Loan modification: You may be able to work with your lender to change the terms of your mortgage to lower your monthly payments. You’ll have to qualify and the exact terms will be up to the lender, which could include extending the length of your loan, reducing your interest rate or switching to a fixed rate from an adjustable rate.
Deed-in-lieu of foreclosure: Rather than be forced out by a foreclosure, some homeowners choose to voluntarily surrender ownership to the lender in order to be released from the mortgage debt and have a more flexible exit. You may even qualify for relocation assistance.
Short sale: This is a last-resort option to avoid foreclosure, as it involves selling the house for less than you owe on the mortgage. You should only consider this option if your lender won’t agree to forbearance or a loan modification.
While the Biden-Harris administration extended a temporary ban on foreclosures for government-backed mortgages until July 31, 2021, the Federal Housing Administration has extended its ban on evictions through September 30, 2021. Federal officials have also recently added new rules to reduce foreclosures by encouraging loan modifications instead.
What happens if my home is foreclosed?
Foreclosure has several implications for your financial health and ability to buy another home.
You’ll lose your home. Your eviction will be on the lender’s terms, unlike alternative solutions that give you more flexibility and control over your transition. The laws of your state determine how much time you’ll have to stay in your home, but in all cases, the clock starts ticking once ownership transfers.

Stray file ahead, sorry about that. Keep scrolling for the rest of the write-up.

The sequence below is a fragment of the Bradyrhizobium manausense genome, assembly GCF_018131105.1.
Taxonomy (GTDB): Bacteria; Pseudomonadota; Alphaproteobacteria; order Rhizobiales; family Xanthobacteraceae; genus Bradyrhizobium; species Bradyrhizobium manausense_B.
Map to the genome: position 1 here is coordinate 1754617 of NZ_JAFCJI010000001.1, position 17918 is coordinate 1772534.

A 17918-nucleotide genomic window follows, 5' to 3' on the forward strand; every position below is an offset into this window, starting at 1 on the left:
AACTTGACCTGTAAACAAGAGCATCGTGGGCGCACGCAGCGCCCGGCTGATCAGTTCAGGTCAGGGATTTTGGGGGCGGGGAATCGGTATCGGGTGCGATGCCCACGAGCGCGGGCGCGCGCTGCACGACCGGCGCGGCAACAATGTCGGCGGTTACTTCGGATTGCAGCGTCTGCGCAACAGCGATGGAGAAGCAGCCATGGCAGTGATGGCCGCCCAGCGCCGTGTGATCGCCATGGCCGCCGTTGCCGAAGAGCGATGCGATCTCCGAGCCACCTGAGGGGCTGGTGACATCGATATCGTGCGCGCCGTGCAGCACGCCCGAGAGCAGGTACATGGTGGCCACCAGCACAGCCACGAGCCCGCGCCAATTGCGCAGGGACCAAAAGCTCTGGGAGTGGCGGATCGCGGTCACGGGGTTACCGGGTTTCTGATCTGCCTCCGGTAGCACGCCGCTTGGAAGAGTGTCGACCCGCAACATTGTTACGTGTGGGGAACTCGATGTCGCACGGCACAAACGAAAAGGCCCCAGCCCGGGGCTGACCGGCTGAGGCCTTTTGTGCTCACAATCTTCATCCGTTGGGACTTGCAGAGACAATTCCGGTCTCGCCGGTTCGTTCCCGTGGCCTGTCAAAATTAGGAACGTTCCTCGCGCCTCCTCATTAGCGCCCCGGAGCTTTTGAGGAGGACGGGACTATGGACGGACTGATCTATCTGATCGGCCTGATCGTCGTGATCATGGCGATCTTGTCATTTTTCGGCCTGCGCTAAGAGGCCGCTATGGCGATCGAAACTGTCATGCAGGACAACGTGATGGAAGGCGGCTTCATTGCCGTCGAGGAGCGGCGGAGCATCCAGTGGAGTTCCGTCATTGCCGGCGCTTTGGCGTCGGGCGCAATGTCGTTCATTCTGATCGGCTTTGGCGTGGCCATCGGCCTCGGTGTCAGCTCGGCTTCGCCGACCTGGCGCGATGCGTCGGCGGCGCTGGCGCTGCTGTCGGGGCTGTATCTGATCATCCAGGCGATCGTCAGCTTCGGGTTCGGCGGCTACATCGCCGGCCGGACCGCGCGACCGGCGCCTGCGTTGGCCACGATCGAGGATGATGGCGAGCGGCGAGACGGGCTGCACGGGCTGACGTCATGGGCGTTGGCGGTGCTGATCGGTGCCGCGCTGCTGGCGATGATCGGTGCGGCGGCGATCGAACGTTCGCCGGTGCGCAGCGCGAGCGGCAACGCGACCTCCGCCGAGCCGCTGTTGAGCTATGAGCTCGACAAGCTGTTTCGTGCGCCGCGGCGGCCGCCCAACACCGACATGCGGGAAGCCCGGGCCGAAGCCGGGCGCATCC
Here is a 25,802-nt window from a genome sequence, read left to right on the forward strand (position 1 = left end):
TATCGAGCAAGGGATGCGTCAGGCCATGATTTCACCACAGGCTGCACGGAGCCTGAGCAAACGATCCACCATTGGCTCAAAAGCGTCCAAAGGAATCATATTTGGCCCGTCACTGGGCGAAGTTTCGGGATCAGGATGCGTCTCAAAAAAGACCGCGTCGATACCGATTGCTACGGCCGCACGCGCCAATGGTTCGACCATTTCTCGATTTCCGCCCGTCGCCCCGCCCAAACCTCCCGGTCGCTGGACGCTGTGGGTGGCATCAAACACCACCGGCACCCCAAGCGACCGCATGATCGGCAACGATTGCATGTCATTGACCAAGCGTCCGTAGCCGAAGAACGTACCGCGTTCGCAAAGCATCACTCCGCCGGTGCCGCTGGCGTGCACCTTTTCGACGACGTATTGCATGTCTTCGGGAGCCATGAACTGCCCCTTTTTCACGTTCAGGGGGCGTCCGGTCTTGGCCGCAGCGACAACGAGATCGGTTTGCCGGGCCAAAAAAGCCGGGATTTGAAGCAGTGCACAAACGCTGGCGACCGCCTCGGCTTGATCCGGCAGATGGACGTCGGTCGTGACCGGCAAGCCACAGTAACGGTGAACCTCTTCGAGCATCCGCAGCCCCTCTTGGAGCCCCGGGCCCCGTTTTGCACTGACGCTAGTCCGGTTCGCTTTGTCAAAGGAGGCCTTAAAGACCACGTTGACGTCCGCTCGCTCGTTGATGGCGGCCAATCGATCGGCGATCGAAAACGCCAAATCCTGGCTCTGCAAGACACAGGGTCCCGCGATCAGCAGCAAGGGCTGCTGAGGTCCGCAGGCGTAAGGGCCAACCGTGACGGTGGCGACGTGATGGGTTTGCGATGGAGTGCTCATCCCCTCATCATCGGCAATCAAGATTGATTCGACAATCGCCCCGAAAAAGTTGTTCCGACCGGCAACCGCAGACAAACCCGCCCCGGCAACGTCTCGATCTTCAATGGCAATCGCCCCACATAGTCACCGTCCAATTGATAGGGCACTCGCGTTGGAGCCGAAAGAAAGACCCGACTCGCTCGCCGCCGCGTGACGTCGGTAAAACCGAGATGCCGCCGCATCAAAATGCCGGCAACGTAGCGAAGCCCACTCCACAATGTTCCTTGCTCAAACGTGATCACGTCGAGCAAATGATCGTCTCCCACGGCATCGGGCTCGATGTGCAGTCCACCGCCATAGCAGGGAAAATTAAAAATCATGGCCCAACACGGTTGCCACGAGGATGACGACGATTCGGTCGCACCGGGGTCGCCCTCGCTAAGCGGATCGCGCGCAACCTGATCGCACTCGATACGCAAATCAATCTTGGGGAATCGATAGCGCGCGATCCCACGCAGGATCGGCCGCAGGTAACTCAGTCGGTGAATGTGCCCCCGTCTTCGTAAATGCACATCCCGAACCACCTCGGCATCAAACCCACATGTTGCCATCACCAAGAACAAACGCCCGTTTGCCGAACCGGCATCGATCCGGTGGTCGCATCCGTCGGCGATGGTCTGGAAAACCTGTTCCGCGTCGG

You’ll have to wait to get another mortgage. How long you’ll wait depends on what kind of mortgage you had. Typically, it’s two years for a U.S. Department of Veteran's Affairs loan, three years for Federal Housing Administration and U.S. Department of Agriculture loans, and seven years for a Fannie Mae or Freddie Mac loan. However, if you have documented proof that the foreclosure happened because of a qualifying hardship, you might be able to significantly reduce this waiting period.
It will hurt your financial profile for a time. A foreclosure stays on your credit report for up to seven years.
You might still owe money. If the home sells at auction but the winning bid doesn’t cover everything that you owe to the lender, you may still be obligated to pay a balance.
Your credit score will take a hit. Your score could drop by over 100 points.
How can I survive foreclosure?
Foreclosure is extremely stressful, but it’s not a life sentence, nor is it totally hopeless. You can take steps to survive and even thrive after a foreclosure.
Take an alternate path if possible. You can work with a HUD-approved counselor and your lender to explore what alternatives to foreclosure may be best for you.
Seek out new streams of income. According to Jessica Galindo, a HUD-certified housing counselor at Open Door HousingWorks in Hillsboro, Oregon, counselors can also help clients brainstorm resources to increase their income and get back on their feet.
Document everything. You could shorten your timeline for getting a new mortgage by years if you can present documentation (such as hospital bills or police reports) that proves you had a qualified reason for defaulting.
Start rebuilding your credit. Although the foreclosure will stay on your credit history for years, you can strengthen your score by consistently paying your credit card balance on time — or at least making the minimum payment — and using less than 30% of your available credit.
» MORE: How to build your credit score
When facing foreclosure, the most important thing is to not stay silent. “What I’ve come to realize is that when it comes to foreclosure, the first emotion is failure. So when a person feels like they’ve failed, they’re not inclined to tell people,” says Swangin. Many of her clients have come through referrals from trusted friends or family members after confiding in someone and asking for help. By speaking up about your situation and actively seeking advice and solutions, you may find the tools to advocate for yourself during a financial emergency.